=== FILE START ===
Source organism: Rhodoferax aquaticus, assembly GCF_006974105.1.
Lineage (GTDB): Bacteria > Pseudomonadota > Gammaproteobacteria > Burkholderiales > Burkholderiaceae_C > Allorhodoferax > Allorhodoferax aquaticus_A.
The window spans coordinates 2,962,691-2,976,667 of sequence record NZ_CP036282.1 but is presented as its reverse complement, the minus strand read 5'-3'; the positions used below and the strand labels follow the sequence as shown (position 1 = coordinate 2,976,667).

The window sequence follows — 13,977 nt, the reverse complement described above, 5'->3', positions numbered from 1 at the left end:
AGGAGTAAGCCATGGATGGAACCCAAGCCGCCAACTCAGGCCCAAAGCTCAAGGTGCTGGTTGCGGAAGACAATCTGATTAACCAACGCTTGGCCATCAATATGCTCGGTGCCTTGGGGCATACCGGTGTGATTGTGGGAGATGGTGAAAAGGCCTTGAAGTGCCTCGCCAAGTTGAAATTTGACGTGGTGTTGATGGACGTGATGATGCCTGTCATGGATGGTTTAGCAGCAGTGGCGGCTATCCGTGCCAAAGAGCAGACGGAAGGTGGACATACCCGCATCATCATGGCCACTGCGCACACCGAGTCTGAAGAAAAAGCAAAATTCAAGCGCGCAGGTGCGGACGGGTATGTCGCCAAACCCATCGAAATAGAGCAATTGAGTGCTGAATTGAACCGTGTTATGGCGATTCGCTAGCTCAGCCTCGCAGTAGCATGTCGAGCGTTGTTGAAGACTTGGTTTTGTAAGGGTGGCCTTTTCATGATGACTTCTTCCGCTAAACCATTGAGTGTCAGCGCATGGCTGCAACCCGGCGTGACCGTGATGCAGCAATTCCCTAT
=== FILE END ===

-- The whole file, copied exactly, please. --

Source organism: Rhodoferax aquaticus, assembly GCF_006974105.1.
Lineage (GTDB): Bacteria > Pseudomonadota > Gammaproteobacteria > Burkholderiales > Burkholderiaceae_C > Allorhodoferax > Allorhodoferax aquaticus_A.
The window spans coordinates 2,962,691-2,976,667 of sequence record NZ_CP036282.1 but is presented as its reverse complement, the minus strand read 5'-3'; the positions used below and the strand labels follow the sequence as shown (position 1 = coordinate 2,976,667).

The window sequence follows — 13,977 nt, the reverse complement described above, 5'->3', positions numbered from 1 at the left end:
AGGAGTAAGCCATGGATGGAACCCAAGCCGCCAACTCAGGCCCAAAGCTCAAGGTGCTGGTTGCGGAAGACAATCTGATTAACCAACGCTTGGCCATCAATATGCTCGGTGCCTTGGGGCATACCGGTGTGATTGTGGGAGATGGTGAAAAGGCCTTGAAGTGCCTCGCCAAGTTGAAATTTGACGTGGTGTTGATGGACGTGATGATGCCTGTCATGGATGGTTTAGCAGCAGTGGCGGCTATCCGTGCCAAAGAGCAGACGGAAGGTGGACATACCCGCATCATCATGGCCACTGCGCACACCGAGTCTGAAGAAAAAGCAAAATTCAAGCGCGCAGGTGCGGACGGGTATGTCGCCAAACCCATCGAAATAGAGCAATTGAGTGCTGAATTGAACCGTGTTATGGCGATTCGCTAGCTCAGCCTCGCAGTAGCATGTCGAGCGTTGTTGAAGACTTGGTTTTGTAAGGGTGGCCTTTTCATGATGACTTCTTCCGCTAAACCATTGAGTGTCAGCGCATGGCTGCAACCCGGCGTGACCGTGATGCAGCAATTCCCTAT